As seen in 2 Kings 17:30 And the men of Babylon made (worshipped) Succothbenoth (Succoth-benoth; Heb. sukkoth benoth, a pagan god whose image was worshipped in Samaria after Assyria had captured it; it may be a title of Marduk, the guardian deity of Babylon), and the men of Cuth (Cuthah, Cutha an area of Samaria and a city which Sargon in 720 B.C. repopulated as Cutheans. They began a syncretistic form of religion, worshipping both the true God and the gods of the nations. From the contract tablets found by Rassam at Tel-Ibrahim it appears that the ancient name of Cuthah was Gudua or Kuta. It’s ruins were 3,000 feet in circumference and 280 feet high. In it was a sanctuary dedicated to Ibrahim (Abraham). Both the city and its great temple, the later dedicated to Nergal, appear to date back to Sumerian times) made Nergal (Heb. nereghal, a Babylonian deity of destruction and disaster, associated with the planet Mars; A cylinder seal from Larsa, an ancient Sumerian city, c. 2360-2180 B.C., shows the god Nergal standing with one foot upon the body of an enemy). Gudea was king of the Sumerian city-state of Lagash (2144-2124 B.C.E.).
In Chapter Three on the subjects of giants I referenced, Imdugud a rain god worshipped in the area of the Ur of the Chaldees (west bank of the Euphrates). He was shaped like an eagle with a lion’s head, with wings like the clouds. Sargon (2350 B.C.) claimed conquest of Elam in his day. Later on, about 2280, an Elamite king invaded Babylonia and took back much spoil.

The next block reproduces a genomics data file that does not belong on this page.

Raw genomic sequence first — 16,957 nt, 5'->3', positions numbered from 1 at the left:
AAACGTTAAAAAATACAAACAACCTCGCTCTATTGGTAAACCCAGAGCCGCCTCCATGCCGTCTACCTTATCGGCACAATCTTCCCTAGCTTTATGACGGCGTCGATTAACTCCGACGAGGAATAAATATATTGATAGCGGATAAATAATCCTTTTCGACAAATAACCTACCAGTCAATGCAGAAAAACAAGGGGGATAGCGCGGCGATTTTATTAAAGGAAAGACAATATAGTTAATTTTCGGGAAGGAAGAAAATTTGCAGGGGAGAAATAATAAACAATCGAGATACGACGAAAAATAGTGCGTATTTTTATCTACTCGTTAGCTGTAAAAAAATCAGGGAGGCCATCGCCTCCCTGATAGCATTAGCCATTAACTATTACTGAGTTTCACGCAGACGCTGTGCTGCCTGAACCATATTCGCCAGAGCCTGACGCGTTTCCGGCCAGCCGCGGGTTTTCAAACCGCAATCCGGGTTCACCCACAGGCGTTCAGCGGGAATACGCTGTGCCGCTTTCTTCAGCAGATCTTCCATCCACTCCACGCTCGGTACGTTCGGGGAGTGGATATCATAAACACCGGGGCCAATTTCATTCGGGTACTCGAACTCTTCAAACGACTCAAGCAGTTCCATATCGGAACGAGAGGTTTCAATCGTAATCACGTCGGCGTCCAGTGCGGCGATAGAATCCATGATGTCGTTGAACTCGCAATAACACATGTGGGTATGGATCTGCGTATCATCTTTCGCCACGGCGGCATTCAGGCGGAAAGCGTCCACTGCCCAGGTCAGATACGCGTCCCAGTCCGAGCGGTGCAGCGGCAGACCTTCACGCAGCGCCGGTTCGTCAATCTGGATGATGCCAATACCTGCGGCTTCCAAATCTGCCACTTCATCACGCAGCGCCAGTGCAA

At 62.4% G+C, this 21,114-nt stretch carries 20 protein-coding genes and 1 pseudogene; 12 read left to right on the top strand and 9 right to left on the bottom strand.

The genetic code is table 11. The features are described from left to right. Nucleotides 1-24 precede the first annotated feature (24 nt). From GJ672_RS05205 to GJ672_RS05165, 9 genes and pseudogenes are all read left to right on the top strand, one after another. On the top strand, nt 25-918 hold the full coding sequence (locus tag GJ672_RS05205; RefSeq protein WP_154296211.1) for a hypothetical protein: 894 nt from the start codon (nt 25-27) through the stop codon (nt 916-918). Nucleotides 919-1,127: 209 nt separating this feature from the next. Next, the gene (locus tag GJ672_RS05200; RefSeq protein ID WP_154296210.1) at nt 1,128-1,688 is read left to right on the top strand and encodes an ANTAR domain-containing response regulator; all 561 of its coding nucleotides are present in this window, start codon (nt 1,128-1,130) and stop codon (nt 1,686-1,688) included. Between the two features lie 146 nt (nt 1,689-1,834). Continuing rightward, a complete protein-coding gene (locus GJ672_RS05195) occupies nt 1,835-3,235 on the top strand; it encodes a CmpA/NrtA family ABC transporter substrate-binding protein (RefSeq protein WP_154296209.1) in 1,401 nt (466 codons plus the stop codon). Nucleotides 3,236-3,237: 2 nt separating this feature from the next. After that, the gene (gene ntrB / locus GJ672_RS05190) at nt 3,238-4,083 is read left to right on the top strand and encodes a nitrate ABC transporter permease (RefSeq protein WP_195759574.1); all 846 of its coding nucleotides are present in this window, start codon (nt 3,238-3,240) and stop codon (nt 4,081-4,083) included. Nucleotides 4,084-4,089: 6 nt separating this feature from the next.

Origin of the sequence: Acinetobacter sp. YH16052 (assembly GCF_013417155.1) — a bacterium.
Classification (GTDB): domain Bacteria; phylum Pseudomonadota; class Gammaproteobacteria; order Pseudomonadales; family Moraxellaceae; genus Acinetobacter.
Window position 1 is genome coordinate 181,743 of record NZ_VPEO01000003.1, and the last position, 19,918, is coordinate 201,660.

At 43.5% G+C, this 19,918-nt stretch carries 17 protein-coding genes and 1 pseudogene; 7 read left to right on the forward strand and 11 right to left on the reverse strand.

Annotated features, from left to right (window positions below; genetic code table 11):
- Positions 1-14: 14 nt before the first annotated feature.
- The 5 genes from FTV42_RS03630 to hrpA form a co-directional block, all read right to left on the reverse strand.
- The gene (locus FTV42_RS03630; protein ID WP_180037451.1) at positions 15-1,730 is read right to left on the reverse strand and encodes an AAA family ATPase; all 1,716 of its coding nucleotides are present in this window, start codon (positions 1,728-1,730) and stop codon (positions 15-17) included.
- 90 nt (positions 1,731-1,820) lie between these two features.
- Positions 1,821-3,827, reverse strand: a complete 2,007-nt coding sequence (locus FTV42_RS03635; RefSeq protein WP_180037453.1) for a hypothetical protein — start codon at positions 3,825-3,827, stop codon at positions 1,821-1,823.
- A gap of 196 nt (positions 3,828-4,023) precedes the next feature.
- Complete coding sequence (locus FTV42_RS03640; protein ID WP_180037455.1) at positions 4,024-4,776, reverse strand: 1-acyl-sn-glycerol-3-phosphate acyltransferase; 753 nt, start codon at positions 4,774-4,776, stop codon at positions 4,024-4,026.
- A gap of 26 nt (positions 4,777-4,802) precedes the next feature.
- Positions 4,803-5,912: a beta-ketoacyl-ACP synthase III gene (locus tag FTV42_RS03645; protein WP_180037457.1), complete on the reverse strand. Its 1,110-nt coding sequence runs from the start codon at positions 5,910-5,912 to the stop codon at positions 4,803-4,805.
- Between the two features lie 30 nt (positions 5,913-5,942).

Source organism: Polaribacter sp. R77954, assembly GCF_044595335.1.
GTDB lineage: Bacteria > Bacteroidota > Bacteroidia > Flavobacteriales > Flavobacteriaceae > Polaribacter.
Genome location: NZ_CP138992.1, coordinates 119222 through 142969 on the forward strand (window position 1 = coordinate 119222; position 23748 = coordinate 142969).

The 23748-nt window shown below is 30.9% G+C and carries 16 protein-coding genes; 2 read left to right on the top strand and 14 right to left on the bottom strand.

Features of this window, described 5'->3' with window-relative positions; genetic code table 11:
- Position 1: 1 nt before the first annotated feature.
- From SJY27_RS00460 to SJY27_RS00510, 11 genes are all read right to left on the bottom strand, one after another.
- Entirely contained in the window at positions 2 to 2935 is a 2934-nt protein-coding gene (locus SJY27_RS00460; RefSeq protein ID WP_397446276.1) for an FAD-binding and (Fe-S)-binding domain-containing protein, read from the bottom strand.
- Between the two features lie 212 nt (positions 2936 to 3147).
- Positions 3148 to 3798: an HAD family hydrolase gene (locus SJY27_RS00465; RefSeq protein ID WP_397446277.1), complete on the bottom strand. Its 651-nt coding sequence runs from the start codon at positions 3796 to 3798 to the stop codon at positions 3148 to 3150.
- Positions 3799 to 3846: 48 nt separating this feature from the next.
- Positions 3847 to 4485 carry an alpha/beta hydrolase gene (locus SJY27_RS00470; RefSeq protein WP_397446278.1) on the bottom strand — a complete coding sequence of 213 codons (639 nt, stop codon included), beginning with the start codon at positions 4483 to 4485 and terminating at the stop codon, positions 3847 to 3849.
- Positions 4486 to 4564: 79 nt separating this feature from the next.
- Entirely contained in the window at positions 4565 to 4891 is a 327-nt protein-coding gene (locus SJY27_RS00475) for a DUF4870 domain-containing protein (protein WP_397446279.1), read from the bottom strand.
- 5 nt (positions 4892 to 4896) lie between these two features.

Gudea, a ruler of the city of Lagash, about 2100 mentions that the Elamites collected some of the timbers he used in constructing the temple of Ningirsu (Ningursu), the god of Lagash. Gudea was a man who claimed that the god appeared to him in a dream and told him to build a temple at Lagash. Gudea did so. Ningursu (with a reference to Ninurta) who was a god of irrigation and fecundity, born of a she-goat, and god of the Sumerian city-state of Lagash. He was as tall as the sky with a god’s head and beard, holding an eagle and a club with a net full of human captives, and hurricanes for feet. He was flanked by a pair of lions. He appeared to Gudea to build him a temple at Lagash.
Earlier Michael Rice on page 87 of his book Egypt in the Making discussed carved ivories from the temple at Hierakonpolis were not Egyptian craft but more as the art of Elam and Sumer at the end of the fourth millennium, "These ivory carvings provide what is perhaps the most remarkable evidence in the minor arts of the transfer of a technique familiar in Elam to an Egyptian context. One of the ivories was only recently cleaned and published, displays an identical treatment of the plumage of several of the birds, which are its most notable motif, with that of the plumage of an ‘Imdugud’ bird – a lion-headed eagle – represented in a piece of chlorite (or steatite) carving from a site on a tiny island of Tarut in eastern Saudi Arabia (Zarius, 1978), one of the most important centers of the Dilmun culture, later in the millennium focused on Bahrain. Most likely these items were made by an easterner or by an Egyptian craftsman trained or exposed to those who knew Elamite techniques."